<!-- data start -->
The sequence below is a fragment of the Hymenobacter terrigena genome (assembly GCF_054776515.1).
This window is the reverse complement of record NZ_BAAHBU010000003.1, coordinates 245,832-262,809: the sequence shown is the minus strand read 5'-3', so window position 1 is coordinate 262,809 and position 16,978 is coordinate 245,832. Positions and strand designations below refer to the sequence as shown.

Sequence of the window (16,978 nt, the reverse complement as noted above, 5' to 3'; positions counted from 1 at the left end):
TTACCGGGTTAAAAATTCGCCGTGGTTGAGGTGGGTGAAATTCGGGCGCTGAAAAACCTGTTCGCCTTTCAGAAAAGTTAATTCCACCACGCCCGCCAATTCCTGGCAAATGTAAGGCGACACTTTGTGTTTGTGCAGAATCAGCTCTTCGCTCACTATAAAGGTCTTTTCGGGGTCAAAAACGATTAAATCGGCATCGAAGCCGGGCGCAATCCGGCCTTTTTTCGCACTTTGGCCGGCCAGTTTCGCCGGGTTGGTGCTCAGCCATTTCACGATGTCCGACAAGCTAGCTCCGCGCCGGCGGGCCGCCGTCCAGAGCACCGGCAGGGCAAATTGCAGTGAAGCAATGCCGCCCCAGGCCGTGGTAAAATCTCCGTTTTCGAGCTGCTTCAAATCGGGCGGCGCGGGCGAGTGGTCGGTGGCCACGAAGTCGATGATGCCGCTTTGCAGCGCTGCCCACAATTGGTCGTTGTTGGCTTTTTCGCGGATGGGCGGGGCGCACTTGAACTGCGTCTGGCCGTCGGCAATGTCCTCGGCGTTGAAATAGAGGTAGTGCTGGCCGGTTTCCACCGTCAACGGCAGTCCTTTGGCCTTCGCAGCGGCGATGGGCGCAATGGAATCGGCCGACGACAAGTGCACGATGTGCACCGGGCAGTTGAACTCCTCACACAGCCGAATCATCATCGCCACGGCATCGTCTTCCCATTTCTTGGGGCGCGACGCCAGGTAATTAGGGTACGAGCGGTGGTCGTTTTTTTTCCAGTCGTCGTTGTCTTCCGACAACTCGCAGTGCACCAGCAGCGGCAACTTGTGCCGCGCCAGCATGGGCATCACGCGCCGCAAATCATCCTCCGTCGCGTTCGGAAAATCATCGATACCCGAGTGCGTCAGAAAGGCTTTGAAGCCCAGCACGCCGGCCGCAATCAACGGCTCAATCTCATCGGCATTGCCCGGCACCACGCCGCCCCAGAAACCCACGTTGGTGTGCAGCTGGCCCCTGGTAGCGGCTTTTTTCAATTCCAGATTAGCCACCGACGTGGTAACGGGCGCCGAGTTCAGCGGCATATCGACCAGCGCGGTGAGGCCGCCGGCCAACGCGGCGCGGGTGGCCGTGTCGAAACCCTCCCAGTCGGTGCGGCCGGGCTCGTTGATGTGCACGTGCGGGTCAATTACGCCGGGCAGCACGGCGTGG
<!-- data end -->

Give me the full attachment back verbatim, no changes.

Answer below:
The sequence below is a fragment of the Hymenobacter terrigena genome (assembly GCF_054776515.1).
This window is the reverse complement of record NZ_BAAHBU010000003.1, coordinates 245,832-262,809: the sequence shown is the minus strand read 5'-3', so window position 1 is coordinate 262,809 and position 16,978 is coordinate 245,832. Positions and strand designations below refer to the sequence as shown.

Sequence of the window (16,978 nt, the reverse complement as noted above, 5' to 3'; positions counted from 1 at the left end):
TTACCGGGTTAAAAATTCGCCGTGGTTGAGGTGGGTGAAATTCGGGCGCTGAAAAACCTGTTCGCCTTTCAGAAAAGTTAATTCCACCACGCCCGCCAATTCCTGGCAAATGTAAGGCGACACTTTGTGTTTGTGCAGAATCAGCTCTTCGCTCACTATAAAGGTCTTTTCGGGGTCAAAAACGATTAAATCGGCATCGAAGCCGGGCGCAATCCGGCCTTTTTTCGCACTTTGGCCGGCCAGTTTCGCCGGGTTGGTGCTCAGCCATTTCACGATGTCCGACAAGCTAGCTCCGCGCCGGCGGGCCGCCGTCCAGAGCACCGGCAGGGCAAATTGCAGTGAAGCAATGCCGCCCCAGGCCGTGGTAAAATCTCCGTTTTCGAGCTGCTTCAAATCGGGCGGCGCGGGCGAGTGGTCGGTGGCCACGAAGTCGATGATGCCGCTTTGCAGCGCTGCCCACAATTGGTCGTTGTTGGCTTTTTCGCGGATGGGCGGGGCGCACTTGAACTGCGTCTGGCCGTCGGCAATGTCCTCGGCGTTGAAATAGAGGTAGTGCTGGCCGGTTTCCACCGTCAACGGCAGTCCTTTGGCCTTCGCAGCGGCGATGGGCGCAATGGAATCGGCCGACGACAAGTGCACGATGTGCACCGGGCAGTTGAACTCCTCACACAGCCGAATCATCATCGCCACGGCATCGTCTTCCCATTTCTTGGGGCGCGACGCCAGGTAATTAGGGTACGAGCGGTGGTCGTTTTTTTTCCAGTCGTCGTTGTCTTCCGACAACTCGCAGTGCACCAGCAGCGGCAACTTGTGCCGCGCCAGCATGGGCATCACGCGCCGCAAATCATCCTCCGTCGCGTTCGGAAAATCATCGATACCCGAGTGCGTCAGAAAGGCTTTGAAGCCCAGCACGCCGGCCGCAATCAACGGCTCAATCTCATCGGCATTGCCCGGCACCACGCCGCCCCAGAAACCCACGTTGGTGTGCAGCTGGCCCCTGGTAGCGGCTTTTTTCAATTCCAGATTAGCCACCGACGTGGTAACGGGCGCCGAGTTCAGCGGCATATCGACCAGCGCGGTGAGGCCGCCGGCCAACGCGGCGCGGGTGGCCGTGTCGAAACCCTCCCAGTCGGTGCGGCCGGGCTCGTTGATGTGCACGTGCGGGTCAATTACGCCGGGCAGCACGGCGTGG